The Southern Nevada Health District on Friday joined other public health authorities in warning the public against using e-cigarettes, citing the potential for severe lung illness associated with the use of the devices.
The warning came on the heels of the federal Centers for Disease Control reporting this week as many as five deaths and 450 cases nationwide possibly associated with vaping.
Although there have been no cases identified in Nevada so far, medical experts here remain concerned about the health consequences of the little-studied smoking alternative.
For its part, the Nevada Vaping Association believes that health regulators are needlessly scaring the public by issuing an overbroad warning.
The CDC, after declaring a multistate outbreak, has not yet identified any specific product or compound that is linked to all the cases. However, many of the patients reported recently using products containing THC, an ingredient in marijuana.
Number of reported cases soars
The illnesses have all surfaced this year, and the number has been growing quickly in the last month as more states have begun investigations. A week ago, U.S. officials pegged the number at 215 possible cases in 25 states. Deaths have been reported in California, Indiana, Minnesota, Illinois and Oregon.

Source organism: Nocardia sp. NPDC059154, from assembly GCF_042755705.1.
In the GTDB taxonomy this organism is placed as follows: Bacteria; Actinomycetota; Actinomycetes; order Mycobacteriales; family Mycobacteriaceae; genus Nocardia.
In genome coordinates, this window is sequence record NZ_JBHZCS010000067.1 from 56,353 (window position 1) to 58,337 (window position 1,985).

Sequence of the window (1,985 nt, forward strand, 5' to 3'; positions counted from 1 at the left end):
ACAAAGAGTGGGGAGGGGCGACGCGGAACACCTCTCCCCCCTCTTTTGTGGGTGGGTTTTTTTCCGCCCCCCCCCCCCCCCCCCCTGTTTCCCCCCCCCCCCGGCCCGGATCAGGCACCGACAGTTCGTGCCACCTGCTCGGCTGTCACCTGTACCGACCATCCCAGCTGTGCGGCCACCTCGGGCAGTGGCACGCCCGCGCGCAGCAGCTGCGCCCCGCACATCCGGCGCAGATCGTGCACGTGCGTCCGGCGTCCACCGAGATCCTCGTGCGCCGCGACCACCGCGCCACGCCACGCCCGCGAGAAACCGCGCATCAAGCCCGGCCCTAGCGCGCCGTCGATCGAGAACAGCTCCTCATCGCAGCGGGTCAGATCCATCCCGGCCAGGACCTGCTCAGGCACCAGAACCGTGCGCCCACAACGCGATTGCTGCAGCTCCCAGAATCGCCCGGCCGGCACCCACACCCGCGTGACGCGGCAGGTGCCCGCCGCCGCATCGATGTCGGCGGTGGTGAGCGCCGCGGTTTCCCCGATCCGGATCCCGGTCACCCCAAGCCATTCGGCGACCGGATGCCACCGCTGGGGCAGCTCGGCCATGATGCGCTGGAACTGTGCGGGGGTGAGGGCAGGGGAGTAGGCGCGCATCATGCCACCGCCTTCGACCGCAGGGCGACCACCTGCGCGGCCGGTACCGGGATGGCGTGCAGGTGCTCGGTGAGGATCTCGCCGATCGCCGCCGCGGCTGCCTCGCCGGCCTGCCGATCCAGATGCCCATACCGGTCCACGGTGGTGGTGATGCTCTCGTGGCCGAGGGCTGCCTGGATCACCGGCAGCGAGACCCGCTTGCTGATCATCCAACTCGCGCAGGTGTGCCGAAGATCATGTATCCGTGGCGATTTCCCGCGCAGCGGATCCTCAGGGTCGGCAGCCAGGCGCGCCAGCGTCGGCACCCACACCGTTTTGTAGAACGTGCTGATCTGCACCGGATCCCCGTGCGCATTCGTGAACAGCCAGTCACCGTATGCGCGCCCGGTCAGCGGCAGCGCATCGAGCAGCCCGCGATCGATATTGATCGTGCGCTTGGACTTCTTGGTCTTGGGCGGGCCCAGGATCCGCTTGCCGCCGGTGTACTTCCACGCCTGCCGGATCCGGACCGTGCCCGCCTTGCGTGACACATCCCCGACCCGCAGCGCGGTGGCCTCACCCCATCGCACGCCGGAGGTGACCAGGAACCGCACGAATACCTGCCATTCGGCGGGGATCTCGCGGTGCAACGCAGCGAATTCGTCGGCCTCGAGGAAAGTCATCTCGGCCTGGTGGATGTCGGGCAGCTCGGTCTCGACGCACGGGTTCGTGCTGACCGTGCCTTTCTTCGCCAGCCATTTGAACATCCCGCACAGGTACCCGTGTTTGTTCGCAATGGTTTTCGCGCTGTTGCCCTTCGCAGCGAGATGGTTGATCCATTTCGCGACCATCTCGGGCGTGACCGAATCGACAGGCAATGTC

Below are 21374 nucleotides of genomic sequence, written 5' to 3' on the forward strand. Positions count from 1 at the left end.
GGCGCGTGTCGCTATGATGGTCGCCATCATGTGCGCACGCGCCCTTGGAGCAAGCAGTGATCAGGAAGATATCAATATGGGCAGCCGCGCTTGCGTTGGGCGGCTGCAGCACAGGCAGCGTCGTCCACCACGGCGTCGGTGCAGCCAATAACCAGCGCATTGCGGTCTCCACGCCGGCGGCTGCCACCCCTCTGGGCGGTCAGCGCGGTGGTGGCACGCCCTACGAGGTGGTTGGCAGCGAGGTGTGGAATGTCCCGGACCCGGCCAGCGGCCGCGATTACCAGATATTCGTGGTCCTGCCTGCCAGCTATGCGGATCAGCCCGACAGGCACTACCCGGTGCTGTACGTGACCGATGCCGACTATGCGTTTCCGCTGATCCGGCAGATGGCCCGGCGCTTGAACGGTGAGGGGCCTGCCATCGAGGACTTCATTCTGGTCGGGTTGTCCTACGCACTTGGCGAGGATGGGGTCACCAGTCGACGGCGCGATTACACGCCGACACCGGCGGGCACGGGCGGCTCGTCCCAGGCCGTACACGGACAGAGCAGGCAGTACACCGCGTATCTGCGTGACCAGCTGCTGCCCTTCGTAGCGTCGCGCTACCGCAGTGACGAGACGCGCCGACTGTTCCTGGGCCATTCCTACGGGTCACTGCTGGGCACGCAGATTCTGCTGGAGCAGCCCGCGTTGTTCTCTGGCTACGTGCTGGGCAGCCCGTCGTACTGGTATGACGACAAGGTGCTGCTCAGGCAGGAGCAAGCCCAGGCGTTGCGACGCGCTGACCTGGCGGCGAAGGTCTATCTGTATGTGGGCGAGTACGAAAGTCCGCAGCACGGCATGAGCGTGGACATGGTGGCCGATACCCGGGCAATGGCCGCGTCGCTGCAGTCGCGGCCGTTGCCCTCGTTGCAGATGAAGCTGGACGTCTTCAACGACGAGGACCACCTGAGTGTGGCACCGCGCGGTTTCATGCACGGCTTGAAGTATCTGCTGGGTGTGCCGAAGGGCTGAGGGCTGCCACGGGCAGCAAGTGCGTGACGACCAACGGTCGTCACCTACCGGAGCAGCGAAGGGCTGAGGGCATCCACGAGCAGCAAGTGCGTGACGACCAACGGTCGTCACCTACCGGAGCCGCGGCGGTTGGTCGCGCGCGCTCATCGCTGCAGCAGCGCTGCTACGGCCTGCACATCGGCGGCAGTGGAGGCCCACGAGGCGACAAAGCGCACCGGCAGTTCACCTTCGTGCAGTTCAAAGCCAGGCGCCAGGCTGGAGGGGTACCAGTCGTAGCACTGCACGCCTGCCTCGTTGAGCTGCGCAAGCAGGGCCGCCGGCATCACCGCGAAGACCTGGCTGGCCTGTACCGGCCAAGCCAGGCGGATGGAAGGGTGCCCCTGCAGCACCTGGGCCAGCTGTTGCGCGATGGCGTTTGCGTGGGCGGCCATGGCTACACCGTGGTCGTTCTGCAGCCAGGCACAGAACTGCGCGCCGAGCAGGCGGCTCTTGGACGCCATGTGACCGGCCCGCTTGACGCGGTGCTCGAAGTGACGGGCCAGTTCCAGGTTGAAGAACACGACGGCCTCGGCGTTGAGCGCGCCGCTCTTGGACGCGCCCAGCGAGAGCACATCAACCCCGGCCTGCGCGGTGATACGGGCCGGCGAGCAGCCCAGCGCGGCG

“We’re all wondering if this is new or just newly recognized,” Dr. Dana Meaney-Delman of the Centers for Disease Control and Prevention told the Associated Press on Friday.
Public health authorities are advising people not to use vaping products and e-cigarettes, period. Battery-powered electronic cigarettes deliver an aerosol to the user by heating a liquid that usually contains nicotine, flavorings and other chemicals. Vape customers can pick from flavors such as “Cinnamon Sweet Sugar Cookie” and “Virginia Tobacco” while selecting the level of nicotine, if any, in their product.
About 6 percent of adults surveyed in Nevada said they